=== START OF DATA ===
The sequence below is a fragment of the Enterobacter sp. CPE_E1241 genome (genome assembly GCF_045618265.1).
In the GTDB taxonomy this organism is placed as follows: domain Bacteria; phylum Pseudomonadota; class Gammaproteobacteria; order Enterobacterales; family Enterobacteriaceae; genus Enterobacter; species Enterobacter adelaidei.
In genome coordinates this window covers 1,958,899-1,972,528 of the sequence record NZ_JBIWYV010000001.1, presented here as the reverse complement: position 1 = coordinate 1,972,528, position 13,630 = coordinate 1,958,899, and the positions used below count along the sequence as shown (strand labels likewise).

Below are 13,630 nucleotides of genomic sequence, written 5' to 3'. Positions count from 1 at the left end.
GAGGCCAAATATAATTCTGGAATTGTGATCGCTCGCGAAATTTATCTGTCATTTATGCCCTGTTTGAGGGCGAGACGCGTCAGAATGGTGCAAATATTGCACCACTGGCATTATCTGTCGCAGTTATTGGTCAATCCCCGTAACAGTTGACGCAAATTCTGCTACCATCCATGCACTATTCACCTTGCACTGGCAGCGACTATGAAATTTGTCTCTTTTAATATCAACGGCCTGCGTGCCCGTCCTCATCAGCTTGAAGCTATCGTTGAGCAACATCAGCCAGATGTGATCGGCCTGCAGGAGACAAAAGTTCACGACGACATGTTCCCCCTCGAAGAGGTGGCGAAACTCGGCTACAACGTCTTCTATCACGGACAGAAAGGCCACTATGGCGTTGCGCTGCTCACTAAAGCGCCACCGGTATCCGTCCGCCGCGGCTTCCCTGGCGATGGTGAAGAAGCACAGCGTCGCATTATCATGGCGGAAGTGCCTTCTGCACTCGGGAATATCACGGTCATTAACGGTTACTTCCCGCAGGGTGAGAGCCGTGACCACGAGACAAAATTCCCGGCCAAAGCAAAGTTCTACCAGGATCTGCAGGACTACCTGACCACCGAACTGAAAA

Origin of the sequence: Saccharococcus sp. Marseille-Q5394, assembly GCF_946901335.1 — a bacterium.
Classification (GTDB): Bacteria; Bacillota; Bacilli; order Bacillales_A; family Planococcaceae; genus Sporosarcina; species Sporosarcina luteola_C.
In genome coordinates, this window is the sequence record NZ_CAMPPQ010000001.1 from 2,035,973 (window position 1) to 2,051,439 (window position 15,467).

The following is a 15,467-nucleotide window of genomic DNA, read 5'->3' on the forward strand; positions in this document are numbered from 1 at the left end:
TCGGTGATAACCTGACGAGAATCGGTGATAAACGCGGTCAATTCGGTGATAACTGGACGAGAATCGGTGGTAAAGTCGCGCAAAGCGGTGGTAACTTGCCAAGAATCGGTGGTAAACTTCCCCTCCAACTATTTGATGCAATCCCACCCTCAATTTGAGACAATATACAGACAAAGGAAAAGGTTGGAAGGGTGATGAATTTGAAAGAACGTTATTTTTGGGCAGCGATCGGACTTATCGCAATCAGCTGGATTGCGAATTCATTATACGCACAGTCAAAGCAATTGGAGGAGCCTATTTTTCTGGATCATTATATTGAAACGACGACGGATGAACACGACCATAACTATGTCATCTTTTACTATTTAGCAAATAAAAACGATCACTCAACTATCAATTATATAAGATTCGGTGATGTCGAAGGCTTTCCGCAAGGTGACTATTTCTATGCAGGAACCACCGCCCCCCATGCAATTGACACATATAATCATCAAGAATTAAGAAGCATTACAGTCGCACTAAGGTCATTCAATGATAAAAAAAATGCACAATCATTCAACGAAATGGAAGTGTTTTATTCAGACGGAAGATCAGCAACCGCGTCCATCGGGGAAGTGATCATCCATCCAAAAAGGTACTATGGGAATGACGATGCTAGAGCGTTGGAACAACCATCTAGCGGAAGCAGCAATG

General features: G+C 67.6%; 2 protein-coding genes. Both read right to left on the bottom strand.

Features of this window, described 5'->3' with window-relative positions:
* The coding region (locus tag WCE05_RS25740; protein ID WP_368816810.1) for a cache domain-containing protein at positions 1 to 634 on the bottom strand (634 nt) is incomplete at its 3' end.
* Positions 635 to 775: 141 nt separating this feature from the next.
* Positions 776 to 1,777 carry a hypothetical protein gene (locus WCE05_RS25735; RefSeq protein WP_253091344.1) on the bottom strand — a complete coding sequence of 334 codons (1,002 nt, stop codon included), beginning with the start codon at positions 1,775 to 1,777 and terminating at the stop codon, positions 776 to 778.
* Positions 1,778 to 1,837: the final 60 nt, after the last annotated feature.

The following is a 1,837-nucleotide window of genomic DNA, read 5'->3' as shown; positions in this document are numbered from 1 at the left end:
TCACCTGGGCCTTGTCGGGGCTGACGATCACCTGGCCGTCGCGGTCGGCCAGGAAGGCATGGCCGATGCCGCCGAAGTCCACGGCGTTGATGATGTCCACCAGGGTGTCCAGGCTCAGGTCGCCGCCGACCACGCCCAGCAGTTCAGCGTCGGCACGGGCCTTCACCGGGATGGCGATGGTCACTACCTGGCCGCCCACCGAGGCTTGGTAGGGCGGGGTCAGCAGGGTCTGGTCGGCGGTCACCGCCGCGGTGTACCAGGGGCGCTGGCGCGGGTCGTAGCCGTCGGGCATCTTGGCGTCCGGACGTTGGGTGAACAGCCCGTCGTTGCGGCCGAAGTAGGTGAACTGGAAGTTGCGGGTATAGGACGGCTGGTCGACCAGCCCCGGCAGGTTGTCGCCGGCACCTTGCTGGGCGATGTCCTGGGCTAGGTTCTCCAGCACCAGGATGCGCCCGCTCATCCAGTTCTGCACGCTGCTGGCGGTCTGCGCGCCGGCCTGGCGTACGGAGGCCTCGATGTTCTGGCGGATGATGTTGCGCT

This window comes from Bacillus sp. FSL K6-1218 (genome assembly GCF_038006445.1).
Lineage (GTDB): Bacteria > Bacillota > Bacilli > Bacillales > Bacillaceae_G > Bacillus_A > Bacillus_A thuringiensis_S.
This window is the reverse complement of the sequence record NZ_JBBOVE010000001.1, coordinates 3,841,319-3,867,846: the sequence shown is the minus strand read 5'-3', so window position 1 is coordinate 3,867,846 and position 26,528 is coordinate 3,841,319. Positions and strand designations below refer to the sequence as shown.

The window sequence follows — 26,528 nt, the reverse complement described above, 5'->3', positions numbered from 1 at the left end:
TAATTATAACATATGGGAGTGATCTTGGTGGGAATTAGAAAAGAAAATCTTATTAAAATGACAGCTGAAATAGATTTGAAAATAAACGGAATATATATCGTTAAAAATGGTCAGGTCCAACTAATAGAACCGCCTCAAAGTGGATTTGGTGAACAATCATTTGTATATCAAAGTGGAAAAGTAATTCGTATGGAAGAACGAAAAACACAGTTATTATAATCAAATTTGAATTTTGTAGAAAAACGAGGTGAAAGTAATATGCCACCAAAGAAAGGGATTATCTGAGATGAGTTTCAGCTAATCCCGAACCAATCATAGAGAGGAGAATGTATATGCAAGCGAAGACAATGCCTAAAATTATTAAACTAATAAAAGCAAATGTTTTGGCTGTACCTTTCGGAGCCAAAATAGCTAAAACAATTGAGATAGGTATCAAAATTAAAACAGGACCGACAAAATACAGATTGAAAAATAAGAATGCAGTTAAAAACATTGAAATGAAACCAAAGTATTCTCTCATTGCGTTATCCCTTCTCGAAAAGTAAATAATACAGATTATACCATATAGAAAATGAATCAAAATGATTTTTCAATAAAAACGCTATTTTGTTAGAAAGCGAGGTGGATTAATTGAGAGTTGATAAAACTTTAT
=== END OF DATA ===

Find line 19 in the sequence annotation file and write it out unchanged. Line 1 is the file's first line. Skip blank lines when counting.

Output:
This window comes from Bacillus sp. FSL K6-1218 (genome assembly GCF_038006445.1).